Cambodia has slipped three notches in the ease of doing business index, sitting at 138 out of 190 countries, said the Doing Business 2019 report released by the World Bank on Wednesday. The Kingdom was ranked at 135 this year.
This is the third year in a row that Cambodia has slipped in the annual ranking. Last year, the Kingdom sat at 131 – down from 127 out of 190 countries in 2016.
The report shows that Cambodia has not made any positive reforms over the past years. It also indicates that starting a business in Cambodia remains a challenge.
Completing all the necessary steps to legally start a business in Cambodia takes 99 days on average, the report said.
On the upside
Cambodia performed slightly better on the cost of dealing with construction permits, with the report putting it at 3.3 per cent of warehouse value for next year. The figure is lower than the 5.3 per cent recorded for this year.
“Cambodia made dealing with construction permits less costly by reducing the fees to obtain a permit,” the report said.
The Doing Business 2019 report ranks Cambodia behind most of its fellow Asean member states, except Laos and Myanmar which ranked at 154 and 171, respectively.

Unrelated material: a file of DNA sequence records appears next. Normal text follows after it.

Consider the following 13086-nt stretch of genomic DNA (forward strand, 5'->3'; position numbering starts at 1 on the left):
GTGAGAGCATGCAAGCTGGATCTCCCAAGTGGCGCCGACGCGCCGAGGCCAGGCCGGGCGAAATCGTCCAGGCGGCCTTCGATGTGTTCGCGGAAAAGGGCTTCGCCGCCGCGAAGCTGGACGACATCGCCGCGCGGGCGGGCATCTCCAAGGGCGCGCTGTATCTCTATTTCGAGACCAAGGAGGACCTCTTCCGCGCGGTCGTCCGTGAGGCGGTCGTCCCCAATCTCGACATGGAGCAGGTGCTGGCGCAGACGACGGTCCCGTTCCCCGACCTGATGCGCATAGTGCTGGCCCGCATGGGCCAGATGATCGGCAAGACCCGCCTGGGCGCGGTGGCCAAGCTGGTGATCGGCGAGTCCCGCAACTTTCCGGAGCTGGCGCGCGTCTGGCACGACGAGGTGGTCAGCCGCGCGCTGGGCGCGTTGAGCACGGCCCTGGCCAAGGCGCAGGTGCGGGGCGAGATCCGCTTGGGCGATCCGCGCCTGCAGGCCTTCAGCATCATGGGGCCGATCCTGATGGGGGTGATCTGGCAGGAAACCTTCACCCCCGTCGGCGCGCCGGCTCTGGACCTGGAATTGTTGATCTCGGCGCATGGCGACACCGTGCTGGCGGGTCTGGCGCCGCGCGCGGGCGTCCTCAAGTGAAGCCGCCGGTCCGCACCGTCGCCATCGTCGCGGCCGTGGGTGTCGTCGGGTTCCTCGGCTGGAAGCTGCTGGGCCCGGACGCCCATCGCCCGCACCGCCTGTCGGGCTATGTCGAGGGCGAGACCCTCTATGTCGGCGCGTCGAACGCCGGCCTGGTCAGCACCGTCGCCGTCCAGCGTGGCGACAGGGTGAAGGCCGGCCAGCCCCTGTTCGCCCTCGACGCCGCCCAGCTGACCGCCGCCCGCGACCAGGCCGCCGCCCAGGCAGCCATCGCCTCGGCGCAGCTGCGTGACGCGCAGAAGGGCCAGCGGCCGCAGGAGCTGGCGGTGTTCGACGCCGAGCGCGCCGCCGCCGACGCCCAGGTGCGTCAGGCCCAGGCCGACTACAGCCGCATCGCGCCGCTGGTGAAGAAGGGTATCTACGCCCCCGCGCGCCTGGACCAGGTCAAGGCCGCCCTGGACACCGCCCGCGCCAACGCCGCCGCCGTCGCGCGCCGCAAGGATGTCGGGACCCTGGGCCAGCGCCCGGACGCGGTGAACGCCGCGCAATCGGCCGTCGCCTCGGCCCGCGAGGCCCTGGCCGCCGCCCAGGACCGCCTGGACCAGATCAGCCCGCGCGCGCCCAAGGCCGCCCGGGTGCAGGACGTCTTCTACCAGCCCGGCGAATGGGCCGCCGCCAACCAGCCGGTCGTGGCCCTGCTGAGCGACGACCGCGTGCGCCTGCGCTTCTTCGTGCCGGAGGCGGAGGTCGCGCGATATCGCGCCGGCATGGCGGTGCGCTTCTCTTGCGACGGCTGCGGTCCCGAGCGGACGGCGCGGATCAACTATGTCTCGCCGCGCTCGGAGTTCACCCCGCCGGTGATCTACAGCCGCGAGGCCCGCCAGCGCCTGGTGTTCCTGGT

Within Asean, Singapore was placed second out of the 190 countries, followed by Malaysia (15), Thailand (27), Brunei Darussalam (55), Vietnam (69) and Indonesia (73).
Supreme National Economic Council (SNEC) senior adviser Mey Kalyan said yesterday that the new ranking could be used as a benchmark to see how Cambodia has progressed compared with other countries.
He said it could also be used as a reflection of what the Kingdom is up to now and which areas it needs to improve.
“In any case, we need to work harder to improve our investment environment and strengthen our competitiveness,” he said.
Kalyan said Cambodia needed to reduce lengthy and complicated steps in obtaining permits and slash the cost of starting a business.
“Digitalisation is the new way to improve our system. Automation makes administrative work less complicated and is effective in preventing informal charges to [prospective business owners],” he said.
Cambodia Chamber of Commerce (CCC) vice-president Lim Heng said yesterday that the process of doing business in the Kingdom had improved compared to the past.
“I think our investment environment keeps improving. As businesses, we appreciate this progress,” he said, adding that Cambodia has been lucrative for foreign investors from China, Japan and Korea.
The report also put Cambodia’s overall score at 54.8 – an increase from this year’s 54.47.
“We are improving and others are also improving. The slip in the ranking is likely due to other countries having progressed faster,” Heng said.